Welcome to ‘Hoax Sunday‘ – over the next few hours, 3 stories will appear.
Nought, one, two or all three of them may be hoaxes. Then again, none, some or all may be true stories.
Can you tell which is TRUE and which is a HOAX?
Here is the first story –
Seperated twins get married then have to divorce
British twins who were separated at birth went on to meet in later life, without having any idea who the other was.
After forming a relationship the two then later got married, without ever realising that they were brother and sister.
When their biological relationship was later discovered, a court had to dissolve their incestuous relationship.
The case, involving an as yet unidentified brother and sister, has raised many issues in the UK, not least of which is the issue of genealogy.
This comes at a time when Parliament is set to rule on a bill which may make it compulsory for a father to be named on a birth certificate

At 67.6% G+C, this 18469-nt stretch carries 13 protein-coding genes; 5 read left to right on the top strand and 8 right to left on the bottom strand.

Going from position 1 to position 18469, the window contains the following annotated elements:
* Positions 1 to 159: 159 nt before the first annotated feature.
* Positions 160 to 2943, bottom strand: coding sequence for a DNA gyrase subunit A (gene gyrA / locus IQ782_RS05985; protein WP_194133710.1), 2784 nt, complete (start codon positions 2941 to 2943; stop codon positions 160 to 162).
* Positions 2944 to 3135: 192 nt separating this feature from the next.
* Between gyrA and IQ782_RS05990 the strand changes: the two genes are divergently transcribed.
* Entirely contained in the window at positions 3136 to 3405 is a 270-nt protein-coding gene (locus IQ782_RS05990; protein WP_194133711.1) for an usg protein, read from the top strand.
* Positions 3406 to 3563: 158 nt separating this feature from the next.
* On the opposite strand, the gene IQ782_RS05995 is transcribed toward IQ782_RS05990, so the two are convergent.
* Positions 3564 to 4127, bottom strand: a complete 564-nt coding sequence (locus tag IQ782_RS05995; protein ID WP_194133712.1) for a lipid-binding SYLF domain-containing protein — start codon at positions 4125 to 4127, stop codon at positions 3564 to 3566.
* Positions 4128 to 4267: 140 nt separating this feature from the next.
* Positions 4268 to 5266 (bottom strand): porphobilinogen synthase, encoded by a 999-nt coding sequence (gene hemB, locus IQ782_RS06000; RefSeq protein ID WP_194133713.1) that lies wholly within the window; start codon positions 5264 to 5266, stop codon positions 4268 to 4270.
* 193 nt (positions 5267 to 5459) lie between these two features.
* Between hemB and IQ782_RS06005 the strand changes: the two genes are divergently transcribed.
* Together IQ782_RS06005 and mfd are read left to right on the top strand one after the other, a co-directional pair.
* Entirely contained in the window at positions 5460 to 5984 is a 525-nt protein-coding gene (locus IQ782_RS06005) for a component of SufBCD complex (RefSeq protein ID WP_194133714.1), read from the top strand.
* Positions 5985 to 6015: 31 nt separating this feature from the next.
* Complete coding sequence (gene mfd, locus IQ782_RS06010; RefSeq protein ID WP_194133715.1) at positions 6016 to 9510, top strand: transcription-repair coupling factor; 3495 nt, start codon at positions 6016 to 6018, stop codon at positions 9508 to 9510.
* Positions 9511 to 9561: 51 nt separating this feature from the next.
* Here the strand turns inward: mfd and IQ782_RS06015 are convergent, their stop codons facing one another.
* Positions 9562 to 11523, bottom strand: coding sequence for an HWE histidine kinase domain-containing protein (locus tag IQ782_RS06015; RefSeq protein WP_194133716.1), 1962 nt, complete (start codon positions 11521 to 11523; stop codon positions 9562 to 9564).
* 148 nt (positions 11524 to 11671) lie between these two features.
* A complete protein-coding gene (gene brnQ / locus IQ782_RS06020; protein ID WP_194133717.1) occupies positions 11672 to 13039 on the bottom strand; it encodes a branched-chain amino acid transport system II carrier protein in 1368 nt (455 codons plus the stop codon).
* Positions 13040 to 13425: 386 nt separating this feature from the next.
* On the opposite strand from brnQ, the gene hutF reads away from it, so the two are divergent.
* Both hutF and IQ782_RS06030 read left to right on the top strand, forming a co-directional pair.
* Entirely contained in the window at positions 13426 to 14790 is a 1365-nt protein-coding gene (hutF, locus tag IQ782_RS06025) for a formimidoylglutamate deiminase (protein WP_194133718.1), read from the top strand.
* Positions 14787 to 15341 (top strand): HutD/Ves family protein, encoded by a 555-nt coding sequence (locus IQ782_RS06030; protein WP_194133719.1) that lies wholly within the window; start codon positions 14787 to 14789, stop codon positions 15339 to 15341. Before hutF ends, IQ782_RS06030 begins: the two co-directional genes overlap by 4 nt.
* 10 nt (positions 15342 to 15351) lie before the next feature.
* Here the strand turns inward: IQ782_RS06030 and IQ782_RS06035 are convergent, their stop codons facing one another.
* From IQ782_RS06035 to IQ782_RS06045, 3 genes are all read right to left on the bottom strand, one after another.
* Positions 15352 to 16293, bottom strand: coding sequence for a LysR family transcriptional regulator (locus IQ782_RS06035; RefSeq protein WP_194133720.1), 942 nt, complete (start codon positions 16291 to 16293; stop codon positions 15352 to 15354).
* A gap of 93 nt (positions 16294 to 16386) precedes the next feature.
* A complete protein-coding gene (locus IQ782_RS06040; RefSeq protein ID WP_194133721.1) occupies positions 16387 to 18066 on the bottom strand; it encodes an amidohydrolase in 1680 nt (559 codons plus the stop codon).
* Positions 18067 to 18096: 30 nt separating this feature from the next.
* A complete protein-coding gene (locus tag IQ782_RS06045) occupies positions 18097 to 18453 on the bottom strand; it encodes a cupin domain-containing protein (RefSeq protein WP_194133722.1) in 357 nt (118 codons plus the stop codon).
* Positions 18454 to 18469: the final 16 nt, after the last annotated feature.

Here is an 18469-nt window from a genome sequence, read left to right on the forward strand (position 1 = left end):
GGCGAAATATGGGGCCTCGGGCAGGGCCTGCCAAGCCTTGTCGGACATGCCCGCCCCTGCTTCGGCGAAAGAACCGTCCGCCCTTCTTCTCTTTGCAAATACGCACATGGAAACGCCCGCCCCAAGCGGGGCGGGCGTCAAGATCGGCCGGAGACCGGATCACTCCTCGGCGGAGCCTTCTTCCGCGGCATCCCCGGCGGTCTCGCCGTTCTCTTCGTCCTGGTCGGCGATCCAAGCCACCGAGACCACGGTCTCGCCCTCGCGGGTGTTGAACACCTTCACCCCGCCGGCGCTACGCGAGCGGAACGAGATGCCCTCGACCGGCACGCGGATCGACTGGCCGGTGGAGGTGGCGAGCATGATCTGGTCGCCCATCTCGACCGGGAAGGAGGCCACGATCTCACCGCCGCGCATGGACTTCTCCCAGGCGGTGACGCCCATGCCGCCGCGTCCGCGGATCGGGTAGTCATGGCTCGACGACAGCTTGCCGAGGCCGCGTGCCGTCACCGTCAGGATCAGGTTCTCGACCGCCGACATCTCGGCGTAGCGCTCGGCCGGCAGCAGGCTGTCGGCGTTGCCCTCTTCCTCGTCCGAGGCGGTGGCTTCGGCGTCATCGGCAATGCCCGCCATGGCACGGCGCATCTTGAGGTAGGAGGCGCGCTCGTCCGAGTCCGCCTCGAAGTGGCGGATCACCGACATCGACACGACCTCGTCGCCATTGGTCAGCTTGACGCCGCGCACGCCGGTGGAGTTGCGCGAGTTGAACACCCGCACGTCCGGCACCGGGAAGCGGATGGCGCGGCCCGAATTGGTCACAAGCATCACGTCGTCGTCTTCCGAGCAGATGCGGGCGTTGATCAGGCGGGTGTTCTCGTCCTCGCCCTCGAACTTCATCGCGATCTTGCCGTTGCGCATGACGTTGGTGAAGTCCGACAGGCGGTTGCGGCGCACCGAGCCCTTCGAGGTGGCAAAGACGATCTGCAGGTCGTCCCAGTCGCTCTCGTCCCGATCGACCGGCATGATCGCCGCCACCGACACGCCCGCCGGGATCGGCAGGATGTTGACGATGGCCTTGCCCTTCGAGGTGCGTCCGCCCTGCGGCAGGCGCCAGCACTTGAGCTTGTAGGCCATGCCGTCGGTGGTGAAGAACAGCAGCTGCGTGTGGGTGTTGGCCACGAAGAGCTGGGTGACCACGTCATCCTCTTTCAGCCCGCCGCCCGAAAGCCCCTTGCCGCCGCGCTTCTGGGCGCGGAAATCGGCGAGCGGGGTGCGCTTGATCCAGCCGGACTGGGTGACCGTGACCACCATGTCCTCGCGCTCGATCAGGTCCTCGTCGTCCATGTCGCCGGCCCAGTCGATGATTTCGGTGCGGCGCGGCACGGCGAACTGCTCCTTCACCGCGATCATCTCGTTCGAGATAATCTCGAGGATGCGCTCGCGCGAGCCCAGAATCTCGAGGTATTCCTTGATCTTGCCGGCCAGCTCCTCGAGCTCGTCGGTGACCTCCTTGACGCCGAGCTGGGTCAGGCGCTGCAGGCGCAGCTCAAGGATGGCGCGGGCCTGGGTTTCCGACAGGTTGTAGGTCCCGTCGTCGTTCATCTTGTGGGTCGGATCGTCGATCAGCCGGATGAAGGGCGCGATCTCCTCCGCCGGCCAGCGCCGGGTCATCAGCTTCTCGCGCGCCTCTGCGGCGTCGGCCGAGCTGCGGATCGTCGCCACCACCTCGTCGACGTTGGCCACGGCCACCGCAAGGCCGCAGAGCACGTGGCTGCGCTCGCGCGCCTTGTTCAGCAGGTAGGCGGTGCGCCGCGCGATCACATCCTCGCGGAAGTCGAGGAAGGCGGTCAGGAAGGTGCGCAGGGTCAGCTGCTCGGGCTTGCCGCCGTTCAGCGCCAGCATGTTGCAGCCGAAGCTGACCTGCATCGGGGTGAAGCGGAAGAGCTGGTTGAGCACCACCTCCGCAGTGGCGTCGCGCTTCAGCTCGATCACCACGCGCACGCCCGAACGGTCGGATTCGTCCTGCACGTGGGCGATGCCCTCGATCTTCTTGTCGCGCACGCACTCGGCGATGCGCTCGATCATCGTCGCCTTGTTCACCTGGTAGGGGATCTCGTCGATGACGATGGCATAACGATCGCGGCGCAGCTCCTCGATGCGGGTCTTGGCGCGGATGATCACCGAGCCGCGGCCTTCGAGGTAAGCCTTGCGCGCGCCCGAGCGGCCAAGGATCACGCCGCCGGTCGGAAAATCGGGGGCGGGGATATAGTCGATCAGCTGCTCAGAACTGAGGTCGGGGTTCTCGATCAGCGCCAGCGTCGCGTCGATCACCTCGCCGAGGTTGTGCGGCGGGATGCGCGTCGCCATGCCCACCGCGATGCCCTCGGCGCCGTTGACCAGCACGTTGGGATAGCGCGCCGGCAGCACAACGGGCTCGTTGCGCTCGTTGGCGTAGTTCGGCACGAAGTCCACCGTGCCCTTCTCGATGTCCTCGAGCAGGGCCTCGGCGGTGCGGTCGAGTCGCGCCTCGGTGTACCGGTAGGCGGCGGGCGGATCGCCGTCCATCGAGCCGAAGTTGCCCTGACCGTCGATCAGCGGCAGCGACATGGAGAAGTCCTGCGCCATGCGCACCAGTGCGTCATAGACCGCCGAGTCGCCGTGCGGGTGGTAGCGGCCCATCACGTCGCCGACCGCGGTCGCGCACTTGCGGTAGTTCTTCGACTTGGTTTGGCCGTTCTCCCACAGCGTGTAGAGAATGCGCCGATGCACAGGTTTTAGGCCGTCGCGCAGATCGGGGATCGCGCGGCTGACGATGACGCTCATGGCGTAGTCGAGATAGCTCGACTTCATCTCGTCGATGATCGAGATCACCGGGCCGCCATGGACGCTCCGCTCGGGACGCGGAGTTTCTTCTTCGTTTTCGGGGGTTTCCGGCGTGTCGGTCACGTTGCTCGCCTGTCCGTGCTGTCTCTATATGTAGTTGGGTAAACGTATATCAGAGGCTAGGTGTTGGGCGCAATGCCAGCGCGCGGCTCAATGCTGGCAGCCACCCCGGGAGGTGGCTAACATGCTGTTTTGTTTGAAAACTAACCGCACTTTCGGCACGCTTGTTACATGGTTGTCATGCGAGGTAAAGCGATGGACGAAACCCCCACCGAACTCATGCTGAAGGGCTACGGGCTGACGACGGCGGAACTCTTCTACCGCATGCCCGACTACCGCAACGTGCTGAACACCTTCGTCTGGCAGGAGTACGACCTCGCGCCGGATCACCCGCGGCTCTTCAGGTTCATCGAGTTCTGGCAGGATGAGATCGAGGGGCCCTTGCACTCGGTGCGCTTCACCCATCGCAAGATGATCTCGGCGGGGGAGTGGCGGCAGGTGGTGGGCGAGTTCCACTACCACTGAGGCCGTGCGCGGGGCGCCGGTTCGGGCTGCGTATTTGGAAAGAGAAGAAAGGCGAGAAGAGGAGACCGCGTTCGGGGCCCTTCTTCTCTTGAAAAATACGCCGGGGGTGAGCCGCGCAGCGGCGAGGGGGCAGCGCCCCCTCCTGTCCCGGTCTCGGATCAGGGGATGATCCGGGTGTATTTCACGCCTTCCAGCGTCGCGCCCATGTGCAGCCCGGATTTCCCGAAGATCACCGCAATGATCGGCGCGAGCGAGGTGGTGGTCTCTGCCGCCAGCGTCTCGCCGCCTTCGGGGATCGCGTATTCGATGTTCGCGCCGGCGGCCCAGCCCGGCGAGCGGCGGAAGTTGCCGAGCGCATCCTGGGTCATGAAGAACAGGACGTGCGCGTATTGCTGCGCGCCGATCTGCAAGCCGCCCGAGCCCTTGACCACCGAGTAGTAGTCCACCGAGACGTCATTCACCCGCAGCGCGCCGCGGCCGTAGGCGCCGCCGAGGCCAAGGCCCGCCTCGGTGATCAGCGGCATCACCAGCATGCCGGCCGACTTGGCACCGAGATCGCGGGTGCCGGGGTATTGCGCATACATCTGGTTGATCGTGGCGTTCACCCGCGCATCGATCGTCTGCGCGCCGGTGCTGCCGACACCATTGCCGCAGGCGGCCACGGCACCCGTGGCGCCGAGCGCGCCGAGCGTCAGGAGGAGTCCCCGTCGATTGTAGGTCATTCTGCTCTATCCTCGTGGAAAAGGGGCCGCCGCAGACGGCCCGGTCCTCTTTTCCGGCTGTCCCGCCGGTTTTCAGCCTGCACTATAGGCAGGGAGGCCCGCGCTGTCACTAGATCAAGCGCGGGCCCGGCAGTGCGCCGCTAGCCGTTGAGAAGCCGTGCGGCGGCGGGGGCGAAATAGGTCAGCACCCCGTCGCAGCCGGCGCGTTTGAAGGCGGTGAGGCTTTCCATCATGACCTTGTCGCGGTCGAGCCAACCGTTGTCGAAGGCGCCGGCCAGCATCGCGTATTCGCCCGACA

Currently, under British law, only the mother has to be named on a child’s birth certificate.
Additionally, birth certificates are not required to identify births that result from IVF or from a sperm donation.
In instances where children are conceived from donated sperm there is no requirement for parents to ever share that fact with their children.
Human Fertility and Embryology Bill
Critics of the current laws surrounding the lack of data required on a British birth certificate are looking for an an amendment to the Human Fertility and Embryology Bill.
They hope that the Bill, currently being debated in the House of Lords, will be changed in order to identify sperm donating fathers.
They hope that such changes would prevent blood relatives from inadvertently engaging in illegal marriages again in the future.
The main arguments against such a change in the law centre around the possibility that fathers named as sperm donors could then find that their good deed could cost them dear – when they are hunted down and made to pay a lifetime of child support.
True story or hoax – what do you think?